amount of trade and a lump sum transfer are determined ex post. The contract should
give to the investing party (i.e. the seller) the right to set the price p in period 2. The seller
would set p = v and appropriate all the ex post surplus. A division of this through a lump
sum could be agreed. In period 1 the seller would choose I to maximise v c(I) I, which
would give the efficient level of investment.
But what if both parties in a relationship can make an investment to increase the gains
from trade? Also, recall that complete contracts are difficult to write in more general
settings.
14

Chapter 1: Size and structure of firms

The above analysis has left some questions unanswered, however. Exactly
why does integration solve or reduce the hold-up problem (i.e. exactly
what changes when two firms merge)? Does it matter who acquires
whom when two firms merge in other words, does it matter who has
control within the integrated firm? And if vertical integration improves
efficiency, then why dont firms always merge (i.e. why are there limits to
integration)?

Property rights
Hart and others have pointed out that, given that contracts are incomplete,
one thing that greatly matters in a relationship is which party has the right
to make decisions and settle potential disputes in case of unspecified
contingencies. Obviously, it is the owner of the physical asset(s) who has
this right, the residual right of control. According to this view, a firm
is seen as a collection of physical assets that belong to it: machines,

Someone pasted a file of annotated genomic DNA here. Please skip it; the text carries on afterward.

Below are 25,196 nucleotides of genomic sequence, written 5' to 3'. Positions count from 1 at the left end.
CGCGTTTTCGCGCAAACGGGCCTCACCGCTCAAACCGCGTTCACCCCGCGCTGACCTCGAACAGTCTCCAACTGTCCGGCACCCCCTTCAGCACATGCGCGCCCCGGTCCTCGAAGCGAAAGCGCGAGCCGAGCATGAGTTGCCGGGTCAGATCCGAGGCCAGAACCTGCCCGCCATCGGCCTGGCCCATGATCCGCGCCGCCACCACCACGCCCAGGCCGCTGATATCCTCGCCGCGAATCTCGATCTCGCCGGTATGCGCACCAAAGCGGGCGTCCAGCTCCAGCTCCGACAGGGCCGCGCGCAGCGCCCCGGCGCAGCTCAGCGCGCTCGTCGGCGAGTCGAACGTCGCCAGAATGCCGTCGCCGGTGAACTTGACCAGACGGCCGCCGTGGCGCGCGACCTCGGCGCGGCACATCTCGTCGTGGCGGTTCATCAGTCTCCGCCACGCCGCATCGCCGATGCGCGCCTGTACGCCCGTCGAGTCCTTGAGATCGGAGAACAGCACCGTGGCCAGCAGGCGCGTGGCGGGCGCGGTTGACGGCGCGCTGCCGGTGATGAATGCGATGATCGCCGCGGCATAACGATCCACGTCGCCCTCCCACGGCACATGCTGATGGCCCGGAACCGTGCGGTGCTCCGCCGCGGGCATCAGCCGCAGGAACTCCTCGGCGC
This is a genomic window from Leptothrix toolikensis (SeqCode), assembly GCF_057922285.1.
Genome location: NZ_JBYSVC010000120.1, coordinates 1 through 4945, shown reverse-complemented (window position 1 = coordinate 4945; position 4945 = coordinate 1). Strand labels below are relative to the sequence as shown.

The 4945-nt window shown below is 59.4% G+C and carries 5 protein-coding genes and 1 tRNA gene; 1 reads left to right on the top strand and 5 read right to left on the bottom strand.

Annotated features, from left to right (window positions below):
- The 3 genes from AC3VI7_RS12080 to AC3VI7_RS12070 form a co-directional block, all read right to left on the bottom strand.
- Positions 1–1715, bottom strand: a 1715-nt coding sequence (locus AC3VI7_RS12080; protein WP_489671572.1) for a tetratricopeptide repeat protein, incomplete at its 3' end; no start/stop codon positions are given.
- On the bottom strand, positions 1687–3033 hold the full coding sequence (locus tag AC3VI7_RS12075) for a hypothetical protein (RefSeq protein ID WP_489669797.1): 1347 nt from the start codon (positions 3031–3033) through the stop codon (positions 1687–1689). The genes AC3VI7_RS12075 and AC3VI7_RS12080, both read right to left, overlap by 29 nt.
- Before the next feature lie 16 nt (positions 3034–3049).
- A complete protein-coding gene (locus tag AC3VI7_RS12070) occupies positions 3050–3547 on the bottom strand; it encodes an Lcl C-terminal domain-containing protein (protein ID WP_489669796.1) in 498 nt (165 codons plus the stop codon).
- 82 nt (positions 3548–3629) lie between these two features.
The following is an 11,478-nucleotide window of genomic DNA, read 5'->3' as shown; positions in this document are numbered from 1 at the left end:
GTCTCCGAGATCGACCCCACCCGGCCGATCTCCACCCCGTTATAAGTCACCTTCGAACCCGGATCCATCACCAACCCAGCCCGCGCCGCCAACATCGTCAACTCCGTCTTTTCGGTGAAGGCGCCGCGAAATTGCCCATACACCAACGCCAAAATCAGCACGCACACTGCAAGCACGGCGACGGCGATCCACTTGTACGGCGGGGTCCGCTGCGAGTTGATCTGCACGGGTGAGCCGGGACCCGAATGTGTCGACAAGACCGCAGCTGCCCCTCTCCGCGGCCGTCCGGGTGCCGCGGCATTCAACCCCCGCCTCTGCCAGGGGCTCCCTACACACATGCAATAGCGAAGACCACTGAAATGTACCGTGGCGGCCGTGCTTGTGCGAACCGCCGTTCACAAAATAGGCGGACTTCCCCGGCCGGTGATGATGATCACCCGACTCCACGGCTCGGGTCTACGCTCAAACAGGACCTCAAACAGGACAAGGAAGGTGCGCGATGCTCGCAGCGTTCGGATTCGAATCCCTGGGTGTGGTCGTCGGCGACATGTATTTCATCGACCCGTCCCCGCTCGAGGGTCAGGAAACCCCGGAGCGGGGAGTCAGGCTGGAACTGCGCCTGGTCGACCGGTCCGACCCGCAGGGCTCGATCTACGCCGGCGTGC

inventories, buildings, client lists, patents, cash, etc. excluding human
capital. Ownership is defined as the right to specify all usages of these
assets in any way not inconsistent with a previous contract, custom or law.
Note that the possession of residual rights of control does not rule out ex
post renegotiation bargaining. What it does is determine the status quo
point in the bargaining process, in other words it puts the party that has
these rights in a better bargaining position. In this way it affects the
division of the surplus ex post and therefore also influences the level of
investment ex ante.6

A model
We look at a simple model that examines how ownership changes the
division of the ex post surplus and hence the ex ante investment. In this
model there are two periods. In period 1 a buyer and a supplier contract
to trade in period 2. Trade will occur in any case, but there is uncertainty
about the final specification of the good to be traded: a basic design is
specified in the contract in period 1, but an opportunity to improve its
quality may arise in period 2 and this cannot be described in period 1.
The cost to the supplier of making an improvement in period 2 is c > 0.